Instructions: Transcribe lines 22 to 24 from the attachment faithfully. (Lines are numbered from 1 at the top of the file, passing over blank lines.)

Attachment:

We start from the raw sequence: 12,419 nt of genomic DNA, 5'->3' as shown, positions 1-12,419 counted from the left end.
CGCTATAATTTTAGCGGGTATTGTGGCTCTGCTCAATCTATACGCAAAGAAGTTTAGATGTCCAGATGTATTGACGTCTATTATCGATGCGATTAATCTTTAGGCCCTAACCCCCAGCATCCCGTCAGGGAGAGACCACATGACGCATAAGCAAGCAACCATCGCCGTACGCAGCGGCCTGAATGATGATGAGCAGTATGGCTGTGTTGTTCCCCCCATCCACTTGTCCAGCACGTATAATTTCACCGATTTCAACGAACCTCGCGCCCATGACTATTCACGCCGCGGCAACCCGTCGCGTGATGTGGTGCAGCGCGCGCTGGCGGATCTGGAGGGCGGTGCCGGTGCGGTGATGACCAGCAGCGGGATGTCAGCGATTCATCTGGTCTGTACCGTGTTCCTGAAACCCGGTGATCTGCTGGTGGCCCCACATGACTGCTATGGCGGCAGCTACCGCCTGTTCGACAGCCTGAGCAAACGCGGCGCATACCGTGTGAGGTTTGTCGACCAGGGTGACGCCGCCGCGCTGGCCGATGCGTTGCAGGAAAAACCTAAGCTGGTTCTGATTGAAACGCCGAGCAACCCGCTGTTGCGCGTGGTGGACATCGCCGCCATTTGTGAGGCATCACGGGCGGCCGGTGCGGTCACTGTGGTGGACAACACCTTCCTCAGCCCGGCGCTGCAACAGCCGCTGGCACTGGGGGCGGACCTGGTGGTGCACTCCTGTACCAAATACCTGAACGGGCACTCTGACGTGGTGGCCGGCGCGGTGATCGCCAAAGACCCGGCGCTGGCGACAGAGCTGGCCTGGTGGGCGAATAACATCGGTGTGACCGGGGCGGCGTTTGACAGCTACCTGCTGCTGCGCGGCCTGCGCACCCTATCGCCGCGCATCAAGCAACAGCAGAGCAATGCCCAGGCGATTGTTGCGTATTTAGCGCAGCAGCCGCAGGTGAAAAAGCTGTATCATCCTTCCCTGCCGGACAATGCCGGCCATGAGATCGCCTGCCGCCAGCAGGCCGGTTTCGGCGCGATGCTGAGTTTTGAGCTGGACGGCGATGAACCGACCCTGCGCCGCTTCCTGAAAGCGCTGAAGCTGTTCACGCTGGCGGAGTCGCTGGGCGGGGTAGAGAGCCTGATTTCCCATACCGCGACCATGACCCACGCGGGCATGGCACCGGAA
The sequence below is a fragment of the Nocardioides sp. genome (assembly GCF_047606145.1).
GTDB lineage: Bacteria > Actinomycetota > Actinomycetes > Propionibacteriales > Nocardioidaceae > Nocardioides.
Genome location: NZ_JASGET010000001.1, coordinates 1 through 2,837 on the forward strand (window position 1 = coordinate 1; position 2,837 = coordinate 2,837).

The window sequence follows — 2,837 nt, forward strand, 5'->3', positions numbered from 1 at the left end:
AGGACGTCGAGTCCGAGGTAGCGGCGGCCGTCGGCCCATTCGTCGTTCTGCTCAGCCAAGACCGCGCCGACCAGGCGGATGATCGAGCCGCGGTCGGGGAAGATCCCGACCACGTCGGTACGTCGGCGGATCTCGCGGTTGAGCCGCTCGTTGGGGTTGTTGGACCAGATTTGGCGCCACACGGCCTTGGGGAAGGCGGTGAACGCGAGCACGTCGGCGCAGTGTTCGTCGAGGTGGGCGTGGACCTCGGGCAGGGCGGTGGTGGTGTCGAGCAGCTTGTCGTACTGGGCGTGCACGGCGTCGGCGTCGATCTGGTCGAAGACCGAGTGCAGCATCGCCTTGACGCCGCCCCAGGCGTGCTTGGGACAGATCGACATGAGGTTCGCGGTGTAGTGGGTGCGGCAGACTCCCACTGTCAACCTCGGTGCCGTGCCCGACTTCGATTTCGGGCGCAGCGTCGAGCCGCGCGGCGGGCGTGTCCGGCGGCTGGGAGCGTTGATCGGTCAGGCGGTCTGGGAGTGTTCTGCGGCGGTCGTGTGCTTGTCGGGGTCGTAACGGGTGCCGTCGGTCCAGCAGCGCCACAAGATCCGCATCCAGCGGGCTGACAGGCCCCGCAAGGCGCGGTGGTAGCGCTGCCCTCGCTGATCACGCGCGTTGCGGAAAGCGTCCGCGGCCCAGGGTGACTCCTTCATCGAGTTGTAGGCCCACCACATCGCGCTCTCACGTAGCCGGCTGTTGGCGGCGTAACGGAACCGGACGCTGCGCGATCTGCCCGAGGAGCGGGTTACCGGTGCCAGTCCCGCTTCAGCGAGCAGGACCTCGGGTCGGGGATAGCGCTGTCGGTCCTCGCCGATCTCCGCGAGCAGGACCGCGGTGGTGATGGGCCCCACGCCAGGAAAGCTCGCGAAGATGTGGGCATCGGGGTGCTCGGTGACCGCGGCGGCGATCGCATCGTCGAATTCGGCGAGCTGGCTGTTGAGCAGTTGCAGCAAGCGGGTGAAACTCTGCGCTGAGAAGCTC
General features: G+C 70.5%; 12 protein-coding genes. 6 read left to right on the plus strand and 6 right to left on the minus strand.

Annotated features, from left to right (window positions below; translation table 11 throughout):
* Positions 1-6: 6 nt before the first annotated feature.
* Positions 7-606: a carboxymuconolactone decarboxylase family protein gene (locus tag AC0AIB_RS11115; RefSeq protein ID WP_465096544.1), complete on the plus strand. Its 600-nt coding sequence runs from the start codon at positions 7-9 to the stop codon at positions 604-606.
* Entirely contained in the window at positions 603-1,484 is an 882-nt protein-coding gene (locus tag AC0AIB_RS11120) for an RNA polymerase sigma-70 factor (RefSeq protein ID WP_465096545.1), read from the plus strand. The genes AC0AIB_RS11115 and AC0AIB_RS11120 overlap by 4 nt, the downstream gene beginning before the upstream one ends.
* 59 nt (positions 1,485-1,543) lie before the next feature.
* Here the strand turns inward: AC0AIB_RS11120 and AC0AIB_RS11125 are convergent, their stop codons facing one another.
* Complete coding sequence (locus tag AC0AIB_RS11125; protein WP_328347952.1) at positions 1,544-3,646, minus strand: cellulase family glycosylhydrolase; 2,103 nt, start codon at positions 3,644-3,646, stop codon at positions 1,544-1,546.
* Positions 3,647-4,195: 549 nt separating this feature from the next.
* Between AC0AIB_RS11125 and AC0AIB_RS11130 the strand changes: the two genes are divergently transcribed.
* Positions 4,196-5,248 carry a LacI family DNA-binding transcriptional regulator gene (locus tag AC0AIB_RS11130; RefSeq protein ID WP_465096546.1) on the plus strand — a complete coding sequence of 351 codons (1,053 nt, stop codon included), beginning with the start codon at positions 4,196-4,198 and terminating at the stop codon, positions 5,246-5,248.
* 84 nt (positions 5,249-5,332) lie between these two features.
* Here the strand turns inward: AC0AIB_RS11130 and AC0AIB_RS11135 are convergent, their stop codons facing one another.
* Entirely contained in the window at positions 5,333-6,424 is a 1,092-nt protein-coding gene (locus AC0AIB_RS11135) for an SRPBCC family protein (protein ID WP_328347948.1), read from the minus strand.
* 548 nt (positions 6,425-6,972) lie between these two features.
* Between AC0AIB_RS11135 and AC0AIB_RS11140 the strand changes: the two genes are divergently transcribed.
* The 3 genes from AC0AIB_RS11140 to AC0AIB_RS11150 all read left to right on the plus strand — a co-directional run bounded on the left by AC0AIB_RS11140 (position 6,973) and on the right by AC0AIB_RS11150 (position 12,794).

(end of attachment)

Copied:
* 548 nt (positions 6,425-6,972) lie between these two features.
* Between AC0AIB_RS11135 and AC0AIB_RS11140 the strand changes: the two genes are divergently transcribed.
* The 3 genes from AC0AIB_RS11140 to AC0AIB_RS11150 all read left to right on the plus strand — a co-directional run bounded on the left by AC0AIB_RS11140 (position 6,973) and on the right by AC0AIB_RS11150 (position 12,794).